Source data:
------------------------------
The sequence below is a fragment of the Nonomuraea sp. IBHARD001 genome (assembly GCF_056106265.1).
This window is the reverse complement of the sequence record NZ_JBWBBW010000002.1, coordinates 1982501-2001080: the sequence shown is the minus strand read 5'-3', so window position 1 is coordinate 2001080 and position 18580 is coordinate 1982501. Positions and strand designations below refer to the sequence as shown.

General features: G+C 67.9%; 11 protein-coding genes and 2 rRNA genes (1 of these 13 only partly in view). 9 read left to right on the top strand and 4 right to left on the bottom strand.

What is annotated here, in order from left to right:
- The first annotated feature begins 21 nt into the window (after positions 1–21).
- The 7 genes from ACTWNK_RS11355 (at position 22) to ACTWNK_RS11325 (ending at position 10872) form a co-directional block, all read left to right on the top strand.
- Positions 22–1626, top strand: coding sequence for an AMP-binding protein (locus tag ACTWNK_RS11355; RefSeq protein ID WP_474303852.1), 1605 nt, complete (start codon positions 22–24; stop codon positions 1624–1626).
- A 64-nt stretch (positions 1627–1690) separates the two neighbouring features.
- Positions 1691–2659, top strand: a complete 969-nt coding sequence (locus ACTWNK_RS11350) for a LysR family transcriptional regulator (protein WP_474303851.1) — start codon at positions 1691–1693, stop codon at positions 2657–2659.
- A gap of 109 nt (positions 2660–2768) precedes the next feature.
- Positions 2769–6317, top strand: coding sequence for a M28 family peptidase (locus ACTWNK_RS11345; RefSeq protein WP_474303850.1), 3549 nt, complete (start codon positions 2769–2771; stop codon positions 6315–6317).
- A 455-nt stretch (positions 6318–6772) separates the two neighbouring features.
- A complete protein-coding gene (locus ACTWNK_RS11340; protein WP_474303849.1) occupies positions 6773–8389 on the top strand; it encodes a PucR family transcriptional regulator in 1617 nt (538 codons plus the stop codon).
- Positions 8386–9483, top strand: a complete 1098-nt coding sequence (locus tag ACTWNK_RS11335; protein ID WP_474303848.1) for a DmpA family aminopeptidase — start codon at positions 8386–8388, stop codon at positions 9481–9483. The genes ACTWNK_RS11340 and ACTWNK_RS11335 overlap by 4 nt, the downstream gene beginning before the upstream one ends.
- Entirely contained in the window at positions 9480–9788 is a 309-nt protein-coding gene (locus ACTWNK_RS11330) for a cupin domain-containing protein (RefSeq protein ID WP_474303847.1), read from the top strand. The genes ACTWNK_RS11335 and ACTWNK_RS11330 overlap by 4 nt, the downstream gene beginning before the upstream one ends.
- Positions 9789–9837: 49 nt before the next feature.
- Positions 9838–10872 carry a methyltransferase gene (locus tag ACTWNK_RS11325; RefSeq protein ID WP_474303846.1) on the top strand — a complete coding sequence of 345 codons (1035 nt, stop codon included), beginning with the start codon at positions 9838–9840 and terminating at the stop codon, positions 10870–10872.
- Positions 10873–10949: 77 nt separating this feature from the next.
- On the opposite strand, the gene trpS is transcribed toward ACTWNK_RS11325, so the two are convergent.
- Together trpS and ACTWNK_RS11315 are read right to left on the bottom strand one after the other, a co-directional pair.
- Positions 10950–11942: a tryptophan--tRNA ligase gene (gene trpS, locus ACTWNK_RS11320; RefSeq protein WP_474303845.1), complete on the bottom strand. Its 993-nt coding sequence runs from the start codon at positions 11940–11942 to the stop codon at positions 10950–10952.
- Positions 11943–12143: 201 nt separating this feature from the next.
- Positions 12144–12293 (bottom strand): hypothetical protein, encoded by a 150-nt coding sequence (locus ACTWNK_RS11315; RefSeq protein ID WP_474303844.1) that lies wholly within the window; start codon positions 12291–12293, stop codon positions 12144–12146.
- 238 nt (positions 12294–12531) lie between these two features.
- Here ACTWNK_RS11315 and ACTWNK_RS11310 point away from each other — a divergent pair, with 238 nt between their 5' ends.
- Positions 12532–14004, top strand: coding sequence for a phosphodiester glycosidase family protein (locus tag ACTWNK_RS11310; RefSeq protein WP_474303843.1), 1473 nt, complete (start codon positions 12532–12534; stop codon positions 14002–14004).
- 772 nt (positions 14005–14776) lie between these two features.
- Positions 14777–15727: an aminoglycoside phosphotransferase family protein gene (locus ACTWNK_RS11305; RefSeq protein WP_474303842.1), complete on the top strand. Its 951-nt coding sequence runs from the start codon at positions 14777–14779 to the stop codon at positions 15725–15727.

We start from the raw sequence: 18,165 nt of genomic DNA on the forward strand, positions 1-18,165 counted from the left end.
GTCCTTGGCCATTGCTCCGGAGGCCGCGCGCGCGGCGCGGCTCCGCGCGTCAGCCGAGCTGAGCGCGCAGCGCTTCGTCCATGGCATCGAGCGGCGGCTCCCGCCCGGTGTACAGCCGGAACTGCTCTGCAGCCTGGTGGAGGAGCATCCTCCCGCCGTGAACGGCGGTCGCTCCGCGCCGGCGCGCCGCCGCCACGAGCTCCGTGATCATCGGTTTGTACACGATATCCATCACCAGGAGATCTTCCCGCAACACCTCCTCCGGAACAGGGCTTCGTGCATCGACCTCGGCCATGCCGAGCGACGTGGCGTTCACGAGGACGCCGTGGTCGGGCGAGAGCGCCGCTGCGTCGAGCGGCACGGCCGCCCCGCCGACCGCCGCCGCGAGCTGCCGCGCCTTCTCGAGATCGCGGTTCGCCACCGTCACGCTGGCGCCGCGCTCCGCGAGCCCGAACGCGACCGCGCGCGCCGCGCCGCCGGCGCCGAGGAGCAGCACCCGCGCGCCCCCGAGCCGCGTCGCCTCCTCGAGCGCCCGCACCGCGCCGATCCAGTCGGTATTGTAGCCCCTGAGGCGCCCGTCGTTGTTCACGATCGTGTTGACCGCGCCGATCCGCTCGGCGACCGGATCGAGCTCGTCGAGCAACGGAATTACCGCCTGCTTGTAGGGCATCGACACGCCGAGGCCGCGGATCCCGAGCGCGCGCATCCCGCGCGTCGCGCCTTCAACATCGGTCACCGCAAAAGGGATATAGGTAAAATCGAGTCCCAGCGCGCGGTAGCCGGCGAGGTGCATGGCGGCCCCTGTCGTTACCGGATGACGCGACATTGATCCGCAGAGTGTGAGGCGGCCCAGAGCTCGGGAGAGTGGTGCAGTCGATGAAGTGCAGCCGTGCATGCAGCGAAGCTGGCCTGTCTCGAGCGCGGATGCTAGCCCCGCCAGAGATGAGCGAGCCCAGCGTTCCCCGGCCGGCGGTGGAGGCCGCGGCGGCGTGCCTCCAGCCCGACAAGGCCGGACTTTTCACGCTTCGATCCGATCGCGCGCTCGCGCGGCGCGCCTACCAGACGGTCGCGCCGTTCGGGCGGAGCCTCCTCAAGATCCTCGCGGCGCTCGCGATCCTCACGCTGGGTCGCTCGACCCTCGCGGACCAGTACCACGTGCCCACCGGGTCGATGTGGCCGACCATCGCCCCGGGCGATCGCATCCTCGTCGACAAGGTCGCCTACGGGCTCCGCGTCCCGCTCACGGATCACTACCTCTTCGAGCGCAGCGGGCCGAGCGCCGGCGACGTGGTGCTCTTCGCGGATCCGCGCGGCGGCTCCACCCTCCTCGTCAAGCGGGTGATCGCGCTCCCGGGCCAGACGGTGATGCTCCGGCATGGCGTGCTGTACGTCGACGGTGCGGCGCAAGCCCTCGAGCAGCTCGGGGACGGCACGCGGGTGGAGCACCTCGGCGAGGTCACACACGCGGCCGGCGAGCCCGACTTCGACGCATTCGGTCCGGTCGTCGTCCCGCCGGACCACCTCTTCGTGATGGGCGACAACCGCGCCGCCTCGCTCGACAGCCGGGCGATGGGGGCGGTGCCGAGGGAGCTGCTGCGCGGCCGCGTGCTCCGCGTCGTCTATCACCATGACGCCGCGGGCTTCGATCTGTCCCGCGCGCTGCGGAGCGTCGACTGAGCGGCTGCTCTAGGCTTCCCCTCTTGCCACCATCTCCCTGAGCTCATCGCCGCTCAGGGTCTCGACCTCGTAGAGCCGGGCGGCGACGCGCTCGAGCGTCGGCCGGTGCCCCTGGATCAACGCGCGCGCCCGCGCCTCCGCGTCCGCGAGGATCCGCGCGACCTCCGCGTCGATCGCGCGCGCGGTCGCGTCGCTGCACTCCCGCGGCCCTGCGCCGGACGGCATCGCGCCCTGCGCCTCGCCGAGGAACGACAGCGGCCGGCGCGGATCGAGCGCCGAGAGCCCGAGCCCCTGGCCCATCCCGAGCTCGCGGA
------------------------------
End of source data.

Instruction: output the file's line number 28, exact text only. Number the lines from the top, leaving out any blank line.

- Positions 14777–15727: an aminoglycoside phosphotransferase family protein gene (locus ACTWNK_RS11305; RefSeq protein WP_474303842.1), complete on the top strand. Its 951-nt coding sequence runs from the start codon at positions 14777–14779 to the stop codon at positions 15725–15727.